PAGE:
On Thursday morning, the New York City Council overrode a veto by Mayor Michael Bloomberg (I) to pass a new paid sick days requirement for businesses with more than 15 employees. Employees at those businesses will earn five paid sick days each year. The law will be implemented in 2014 and initially it will apply to companies with 20 or more employees; after a year and a half it will apply to businesses with 15 or more workers. Smaller businesses will be required to provide their employees with five unpaid sick days. The victory for both workers and consumers makes New York the largest city with a paid sick days requirement.
With the promise from several Democratic candidates—one of whom is likely to succeed New York City Mayor Michael Bloomberg next year—that they will “revisit’ school transportation contracts to ensure that the experienced and trained school bus drivers and bus matrons will be treated fairly, the members of Amalgamated Transit Union (ATU) Local 1181 have ended their strike.
New York City school children with special physical, emotional and mental needs could be bused to school with general education students under New York City Mayor Michael Bloomberg’s effort to cut student transportation costs, according to the New York Daily News.
New York Mayor Michael Bloomberg is seeking to cut costs by requesting bids for school bus operations that, for the first time in 30 years, do not contain a requirement that proven, experienced and trained drivers and bus monitors retain their jobs. Over the years, drivers in New York have developed a culture around their profession that rewards hard work and increases safety for children. Now that culture is in danger, reports Al Baker of the New York Times.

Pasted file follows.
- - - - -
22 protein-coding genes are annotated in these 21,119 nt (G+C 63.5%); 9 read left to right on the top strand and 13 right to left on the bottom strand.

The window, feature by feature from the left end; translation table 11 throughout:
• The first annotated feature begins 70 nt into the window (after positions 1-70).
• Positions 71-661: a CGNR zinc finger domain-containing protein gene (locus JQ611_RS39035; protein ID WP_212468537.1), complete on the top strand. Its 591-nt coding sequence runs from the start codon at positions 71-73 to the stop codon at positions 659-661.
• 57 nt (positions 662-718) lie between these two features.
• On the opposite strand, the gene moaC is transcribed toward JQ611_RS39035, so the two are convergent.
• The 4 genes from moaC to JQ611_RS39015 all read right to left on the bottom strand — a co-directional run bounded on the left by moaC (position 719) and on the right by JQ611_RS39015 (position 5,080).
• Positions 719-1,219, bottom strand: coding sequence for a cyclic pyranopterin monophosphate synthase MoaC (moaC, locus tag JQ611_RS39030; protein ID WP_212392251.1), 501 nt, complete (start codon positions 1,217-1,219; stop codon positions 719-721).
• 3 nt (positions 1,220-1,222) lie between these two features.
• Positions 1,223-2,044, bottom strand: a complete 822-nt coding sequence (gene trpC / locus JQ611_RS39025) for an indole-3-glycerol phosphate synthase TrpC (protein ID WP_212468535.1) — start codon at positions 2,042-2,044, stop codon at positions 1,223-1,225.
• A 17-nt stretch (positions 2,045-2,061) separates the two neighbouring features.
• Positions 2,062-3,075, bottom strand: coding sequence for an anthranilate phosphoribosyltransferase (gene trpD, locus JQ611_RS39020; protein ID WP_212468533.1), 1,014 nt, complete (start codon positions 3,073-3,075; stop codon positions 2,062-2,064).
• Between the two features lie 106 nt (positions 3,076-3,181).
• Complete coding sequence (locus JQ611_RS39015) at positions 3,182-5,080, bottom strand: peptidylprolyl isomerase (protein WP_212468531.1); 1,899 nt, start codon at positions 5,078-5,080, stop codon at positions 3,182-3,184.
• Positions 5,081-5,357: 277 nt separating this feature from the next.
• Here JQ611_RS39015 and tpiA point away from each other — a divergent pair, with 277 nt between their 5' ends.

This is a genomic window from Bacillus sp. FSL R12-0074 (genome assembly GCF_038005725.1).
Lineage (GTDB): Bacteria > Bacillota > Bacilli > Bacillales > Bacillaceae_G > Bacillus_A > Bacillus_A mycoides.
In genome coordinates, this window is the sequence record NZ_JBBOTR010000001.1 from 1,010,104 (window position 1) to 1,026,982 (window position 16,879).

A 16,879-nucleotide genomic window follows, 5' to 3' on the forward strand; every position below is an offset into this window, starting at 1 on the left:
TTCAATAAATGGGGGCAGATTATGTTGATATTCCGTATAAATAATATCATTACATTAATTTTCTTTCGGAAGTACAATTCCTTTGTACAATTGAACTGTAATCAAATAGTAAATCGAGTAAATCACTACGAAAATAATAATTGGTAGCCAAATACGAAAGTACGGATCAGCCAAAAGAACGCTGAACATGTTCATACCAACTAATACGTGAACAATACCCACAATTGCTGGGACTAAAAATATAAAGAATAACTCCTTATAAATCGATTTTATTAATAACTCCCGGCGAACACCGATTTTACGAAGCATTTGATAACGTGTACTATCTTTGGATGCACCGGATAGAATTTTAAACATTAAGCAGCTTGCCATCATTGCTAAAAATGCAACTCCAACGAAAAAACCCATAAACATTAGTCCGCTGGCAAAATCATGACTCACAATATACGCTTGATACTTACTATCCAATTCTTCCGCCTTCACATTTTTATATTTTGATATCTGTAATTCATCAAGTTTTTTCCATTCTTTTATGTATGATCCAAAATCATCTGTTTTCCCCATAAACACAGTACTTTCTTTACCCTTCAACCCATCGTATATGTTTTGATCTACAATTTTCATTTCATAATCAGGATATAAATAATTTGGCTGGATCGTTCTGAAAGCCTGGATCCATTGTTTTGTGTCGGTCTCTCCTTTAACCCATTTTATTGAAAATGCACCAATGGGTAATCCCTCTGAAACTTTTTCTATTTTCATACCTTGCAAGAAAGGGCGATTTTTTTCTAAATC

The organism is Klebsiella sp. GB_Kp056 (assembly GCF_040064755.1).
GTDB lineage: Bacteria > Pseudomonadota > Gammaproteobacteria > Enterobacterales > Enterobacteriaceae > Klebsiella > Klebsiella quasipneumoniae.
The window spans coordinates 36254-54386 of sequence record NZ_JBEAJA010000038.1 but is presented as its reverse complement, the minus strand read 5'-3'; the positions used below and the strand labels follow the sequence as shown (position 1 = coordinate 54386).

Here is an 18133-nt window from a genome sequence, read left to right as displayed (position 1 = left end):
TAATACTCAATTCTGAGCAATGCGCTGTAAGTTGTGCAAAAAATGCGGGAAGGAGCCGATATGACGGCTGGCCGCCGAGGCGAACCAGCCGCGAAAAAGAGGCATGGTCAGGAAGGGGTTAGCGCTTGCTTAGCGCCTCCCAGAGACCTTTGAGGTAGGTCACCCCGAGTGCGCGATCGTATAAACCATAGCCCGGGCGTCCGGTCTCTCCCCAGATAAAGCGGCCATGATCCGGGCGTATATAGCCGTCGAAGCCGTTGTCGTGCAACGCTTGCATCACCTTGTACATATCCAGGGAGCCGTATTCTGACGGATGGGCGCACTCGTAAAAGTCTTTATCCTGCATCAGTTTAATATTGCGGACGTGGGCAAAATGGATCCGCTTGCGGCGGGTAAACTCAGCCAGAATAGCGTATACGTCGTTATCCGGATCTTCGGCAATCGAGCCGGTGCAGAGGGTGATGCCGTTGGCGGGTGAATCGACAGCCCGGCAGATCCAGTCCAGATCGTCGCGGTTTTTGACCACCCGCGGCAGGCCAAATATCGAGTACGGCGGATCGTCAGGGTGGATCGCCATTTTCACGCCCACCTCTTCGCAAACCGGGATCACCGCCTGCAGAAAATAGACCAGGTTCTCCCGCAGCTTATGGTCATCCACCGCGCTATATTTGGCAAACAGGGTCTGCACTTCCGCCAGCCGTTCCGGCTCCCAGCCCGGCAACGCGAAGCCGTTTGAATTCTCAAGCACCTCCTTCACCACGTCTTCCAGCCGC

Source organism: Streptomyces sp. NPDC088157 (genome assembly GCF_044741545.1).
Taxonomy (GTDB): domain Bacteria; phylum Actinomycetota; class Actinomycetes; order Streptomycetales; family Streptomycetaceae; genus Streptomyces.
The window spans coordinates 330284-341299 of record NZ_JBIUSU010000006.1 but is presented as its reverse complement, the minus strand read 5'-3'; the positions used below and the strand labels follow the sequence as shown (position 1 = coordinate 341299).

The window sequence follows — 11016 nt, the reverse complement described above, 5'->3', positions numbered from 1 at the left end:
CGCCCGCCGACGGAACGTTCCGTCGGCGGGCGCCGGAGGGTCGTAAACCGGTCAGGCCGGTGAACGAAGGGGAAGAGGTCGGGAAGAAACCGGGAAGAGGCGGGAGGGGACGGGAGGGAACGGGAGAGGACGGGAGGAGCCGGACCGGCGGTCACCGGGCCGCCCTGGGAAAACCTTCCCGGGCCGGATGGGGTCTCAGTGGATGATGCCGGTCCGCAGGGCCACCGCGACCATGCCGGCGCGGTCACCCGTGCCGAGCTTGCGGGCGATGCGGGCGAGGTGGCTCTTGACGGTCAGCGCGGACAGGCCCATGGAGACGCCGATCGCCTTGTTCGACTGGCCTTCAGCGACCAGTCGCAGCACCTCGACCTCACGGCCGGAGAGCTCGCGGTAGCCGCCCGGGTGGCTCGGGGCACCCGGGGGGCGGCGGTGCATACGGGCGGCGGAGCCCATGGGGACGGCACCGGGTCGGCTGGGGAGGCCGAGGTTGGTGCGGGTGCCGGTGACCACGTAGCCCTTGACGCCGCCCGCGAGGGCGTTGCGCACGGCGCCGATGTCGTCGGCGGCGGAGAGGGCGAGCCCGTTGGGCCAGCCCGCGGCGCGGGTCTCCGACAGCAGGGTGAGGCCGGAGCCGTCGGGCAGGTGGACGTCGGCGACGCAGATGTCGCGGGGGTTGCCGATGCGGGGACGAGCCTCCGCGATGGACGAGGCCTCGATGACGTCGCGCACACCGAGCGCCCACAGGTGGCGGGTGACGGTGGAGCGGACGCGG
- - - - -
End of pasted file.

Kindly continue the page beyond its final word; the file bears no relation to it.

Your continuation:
One of the ugliest side effects of the most severe economic downturn since the Great Depression is the continuing practice among many employers of refusing to consider applications of job seekers who are unemployed.
But the New York City Council yesterday overwhelmingly (44-4) passed a bill that prohibits discrimination against the unemployed in hiring.
While New York City Mayor Michael Bloomberg continues to vilify the striking drivers, bus matrons and the Amalgamated Transit Union (ATU) as "greedy villains" bankrupting the city, New York Daily News columnist Denis Hamill paints a real-life picture in a recent column. He profiles Vic and Lucy DiBitetto—a school bus driver and matron on the same Staten Island bus route caring forkids with autism, multiple sclerosis and physical and developmental challenges.
New York City Mayor Michael Bloomberg already has shown he is willing to put the safety of schoolchildren at risk in forcing a strike by the city’s school bus drivers. Now, Bloomberg has shown he is willing to throw away $450 million in state and federal education aid by breaking off talks with the United Federation of Teachers (UFT) over a new evaluation system.
Following a huge and rapid public outcry that included hundreds of thousands of online petition signatures and phone calls to New York City Mayor Michael Bloomberg’s office, a threatened clean-up/eviction of Occupy Wall Street protesters was postponed early this morning.
New York City Mayor Michael Bloomberg is trying to shut down Occupy Wall Street by ordering the protesters who have been camped out for more than three weeks in Zuccotti Park out of the park at 6 a.m. tomorrow morning while authorities “clean up” the park.